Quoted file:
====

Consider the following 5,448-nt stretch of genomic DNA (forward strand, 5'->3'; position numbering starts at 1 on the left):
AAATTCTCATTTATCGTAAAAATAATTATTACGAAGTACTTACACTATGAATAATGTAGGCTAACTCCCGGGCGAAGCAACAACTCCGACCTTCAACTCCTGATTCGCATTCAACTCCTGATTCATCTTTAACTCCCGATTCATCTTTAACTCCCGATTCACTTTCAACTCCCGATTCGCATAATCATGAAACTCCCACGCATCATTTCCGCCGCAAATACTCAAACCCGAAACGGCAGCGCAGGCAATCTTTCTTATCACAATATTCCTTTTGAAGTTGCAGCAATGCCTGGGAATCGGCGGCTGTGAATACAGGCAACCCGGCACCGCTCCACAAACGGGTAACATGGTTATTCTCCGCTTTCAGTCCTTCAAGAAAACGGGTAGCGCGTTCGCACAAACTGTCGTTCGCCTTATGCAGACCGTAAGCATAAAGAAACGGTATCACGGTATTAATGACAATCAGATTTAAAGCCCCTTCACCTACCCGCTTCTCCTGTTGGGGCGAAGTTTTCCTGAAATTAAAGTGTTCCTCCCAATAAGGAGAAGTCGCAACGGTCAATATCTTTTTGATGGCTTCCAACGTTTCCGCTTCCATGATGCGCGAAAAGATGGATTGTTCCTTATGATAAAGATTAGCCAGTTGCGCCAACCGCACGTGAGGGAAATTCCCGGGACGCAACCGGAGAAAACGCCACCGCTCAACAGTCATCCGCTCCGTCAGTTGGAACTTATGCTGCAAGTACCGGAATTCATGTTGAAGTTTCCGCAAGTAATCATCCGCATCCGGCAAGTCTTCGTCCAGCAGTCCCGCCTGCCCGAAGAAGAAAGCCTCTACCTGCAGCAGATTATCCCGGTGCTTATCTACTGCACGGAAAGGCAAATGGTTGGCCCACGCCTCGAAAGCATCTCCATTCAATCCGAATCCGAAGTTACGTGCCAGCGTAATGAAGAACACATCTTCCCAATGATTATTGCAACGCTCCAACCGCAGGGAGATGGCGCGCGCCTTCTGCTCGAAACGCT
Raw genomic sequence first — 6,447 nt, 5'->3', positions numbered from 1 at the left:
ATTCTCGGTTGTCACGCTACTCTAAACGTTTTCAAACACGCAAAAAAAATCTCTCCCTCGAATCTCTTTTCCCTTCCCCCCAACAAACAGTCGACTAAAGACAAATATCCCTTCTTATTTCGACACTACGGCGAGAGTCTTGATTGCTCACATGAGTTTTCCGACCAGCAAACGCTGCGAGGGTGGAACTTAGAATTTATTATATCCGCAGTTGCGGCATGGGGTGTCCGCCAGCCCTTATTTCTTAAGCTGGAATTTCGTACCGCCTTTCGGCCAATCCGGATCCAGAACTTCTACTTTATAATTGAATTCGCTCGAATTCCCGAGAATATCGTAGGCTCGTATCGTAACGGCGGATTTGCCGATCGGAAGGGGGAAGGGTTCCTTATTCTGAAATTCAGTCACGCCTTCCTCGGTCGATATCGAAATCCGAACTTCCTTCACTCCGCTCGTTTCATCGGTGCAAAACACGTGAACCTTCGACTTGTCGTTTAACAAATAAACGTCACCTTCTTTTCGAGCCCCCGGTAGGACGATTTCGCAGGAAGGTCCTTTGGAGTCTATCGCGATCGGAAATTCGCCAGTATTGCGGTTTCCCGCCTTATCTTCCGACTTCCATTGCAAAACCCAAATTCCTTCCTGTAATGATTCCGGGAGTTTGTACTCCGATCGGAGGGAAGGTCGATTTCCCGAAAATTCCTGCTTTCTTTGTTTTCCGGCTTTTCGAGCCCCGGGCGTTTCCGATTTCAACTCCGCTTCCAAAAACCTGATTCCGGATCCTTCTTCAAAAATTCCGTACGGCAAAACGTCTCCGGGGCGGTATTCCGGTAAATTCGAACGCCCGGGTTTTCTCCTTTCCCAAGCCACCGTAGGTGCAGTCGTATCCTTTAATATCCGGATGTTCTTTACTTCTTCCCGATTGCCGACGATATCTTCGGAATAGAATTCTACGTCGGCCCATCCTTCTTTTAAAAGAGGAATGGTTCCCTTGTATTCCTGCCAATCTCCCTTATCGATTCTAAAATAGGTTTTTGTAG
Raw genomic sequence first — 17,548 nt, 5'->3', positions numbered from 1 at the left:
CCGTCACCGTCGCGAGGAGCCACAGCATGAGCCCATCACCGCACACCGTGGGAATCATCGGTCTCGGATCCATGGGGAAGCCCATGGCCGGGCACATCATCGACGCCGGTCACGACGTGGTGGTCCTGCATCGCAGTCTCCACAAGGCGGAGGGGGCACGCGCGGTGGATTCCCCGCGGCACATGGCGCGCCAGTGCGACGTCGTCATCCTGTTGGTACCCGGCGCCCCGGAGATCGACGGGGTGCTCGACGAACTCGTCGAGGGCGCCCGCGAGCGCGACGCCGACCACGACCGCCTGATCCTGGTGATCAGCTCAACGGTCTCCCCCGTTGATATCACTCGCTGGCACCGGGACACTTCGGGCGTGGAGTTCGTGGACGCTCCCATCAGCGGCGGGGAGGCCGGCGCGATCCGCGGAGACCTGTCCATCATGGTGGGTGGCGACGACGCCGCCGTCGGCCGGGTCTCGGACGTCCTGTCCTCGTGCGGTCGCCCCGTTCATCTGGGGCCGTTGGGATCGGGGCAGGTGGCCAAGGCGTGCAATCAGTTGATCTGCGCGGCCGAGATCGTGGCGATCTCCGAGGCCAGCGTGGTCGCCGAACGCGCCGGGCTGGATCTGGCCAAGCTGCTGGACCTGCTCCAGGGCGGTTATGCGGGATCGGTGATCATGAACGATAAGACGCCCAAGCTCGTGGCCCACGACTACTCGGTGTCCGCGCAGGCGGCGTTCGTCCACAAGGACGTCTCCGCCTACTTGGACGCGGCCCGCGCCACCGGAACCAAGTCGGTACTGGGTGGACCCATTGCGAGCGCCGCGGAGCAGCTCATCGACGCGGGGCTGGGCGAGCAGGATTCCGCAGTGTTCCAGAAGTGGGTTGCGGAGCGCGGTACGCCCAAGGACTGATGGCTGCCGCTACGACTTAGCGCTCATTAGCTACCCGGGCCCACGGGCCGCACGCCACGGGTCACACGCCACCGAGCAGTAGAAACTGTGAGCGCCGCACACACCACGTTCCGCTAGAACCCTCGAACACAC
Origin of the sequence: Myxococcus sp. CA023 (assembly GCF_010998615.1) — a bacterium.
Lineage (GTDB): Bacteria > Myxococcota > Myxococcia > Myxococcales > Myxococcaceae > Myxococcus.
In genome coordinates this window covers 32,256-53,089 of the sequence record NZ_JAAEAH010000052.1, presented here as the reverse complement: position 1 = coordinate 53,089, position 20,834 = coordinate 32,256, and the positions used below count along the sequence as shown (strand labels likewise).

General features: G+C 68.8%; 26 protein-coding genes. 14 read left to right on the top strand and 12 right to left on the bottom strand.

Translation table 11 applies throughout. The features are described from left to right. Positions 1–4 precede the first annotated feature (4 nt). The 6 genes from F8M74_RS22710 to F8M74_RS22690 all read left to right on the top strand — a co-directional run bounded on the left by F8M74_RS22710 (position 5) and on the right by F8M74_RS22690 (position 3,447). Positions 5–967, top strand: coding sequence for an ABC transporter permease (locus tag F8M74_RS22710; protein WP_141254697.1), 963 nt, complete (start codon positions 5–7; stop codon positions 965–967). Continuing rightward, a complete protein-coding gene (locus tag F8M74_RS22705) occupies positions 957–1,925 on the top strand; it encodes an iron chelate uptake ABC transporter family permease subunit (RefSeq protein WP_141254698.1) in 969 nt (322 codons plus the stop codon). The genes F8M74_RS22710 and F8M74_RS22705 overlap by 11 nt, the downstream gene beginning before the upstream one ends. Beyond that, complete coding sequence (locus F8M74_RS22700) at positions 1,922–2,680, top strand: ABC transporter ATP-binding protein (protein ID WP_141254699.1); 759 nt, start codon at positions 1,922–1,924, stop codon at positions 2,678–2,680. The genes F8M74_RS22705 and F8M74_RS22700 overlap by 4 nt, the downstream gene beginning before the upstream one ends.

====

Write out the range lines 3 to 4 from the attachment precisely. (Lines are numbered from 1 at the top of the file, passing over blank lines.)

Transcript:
Raw genomic sequence first — 6,447 nt, 5'->3', positions numbered from 1 at the left:
ATTCTCGGTTGTCACGCTACTCTAAACGTTTTCAAACACGCAAAAAAAATCTCTCCCTCGAATCTCTTTTCCCTTCCCCCCAACAAACAGTCGACTAAAGACAAATATCCCTTCTTATTTCGACACTACGGCGAGAGTCTTGATTGCTCACATGAGTTTTCCGACCAGCAAACGCTGCGAGGGTGGAACTTAGAATTTATTATATCCGCAGTTGCGGCATGGGGTGTCCGCCAGCCCTTATTTCTTAAGCTGGAATTTCGTACCGCCTTTCGGCCAATCCGGATCCAGAACTTCTACTTTATAATTGAATTCGCTCGAATTCCCGAGAATATCGTAGGCTCGTATCGTAACGGCGGATTTGCCGATCGGAAGGGGGAAGGGTTCCTTATTCTGAAATTCAGTCACGCCTTCCTCGGTCGATATCGAAATCCGAACTTCCTTCACTCCGCTCGTTTCATCGGTGCAAAACACGTGAACCTTCGACTTGTCGTTTAACAAATAAACGTCACCTTCTTTTCGAGCCCCCGGTAGGACGATTTCGCAGGAAGGTCCTTTGGAGTCTATCGCGATCGGAAATTCGCCAGTATTGCGGTTTCCCGCCTTATCTTCCGACTTCCATTGCAAAACCCAAATTCCTTCCTGTAATGATTCCGGGAGTTTGTACTCCGATCGGAGGGAAGGTCGATTTCCCGAAAATTCCTGCTTTCTTTGTTTTCCGGCTTTTCGAGCCCCGGGCGTTTCCGATTTCAACTCCGCTTCCAAAAACCTGATTCCGGATCCTTCTTCAAAAATTCCGTACGGCAAAACGTCTCCGGGGCGGTATTCCGGTAAATTCGAACGCCCGGGTTTTCTCCTTTCCCAAGCCACCGTAGGTGCAGTCGTATCCTTTAATATCCGGATGTTCTTTACTTCTTCCCGATTGCCGACGATATCTTCGGAATAGAATTCTACGTCGGCCCATCCTTCTTTTAAAAGAGGAATGGTTCCCTTGTATTCCTGCCAATCTCCCTTATCGATTCTAAAATAGGTTTTTGTAG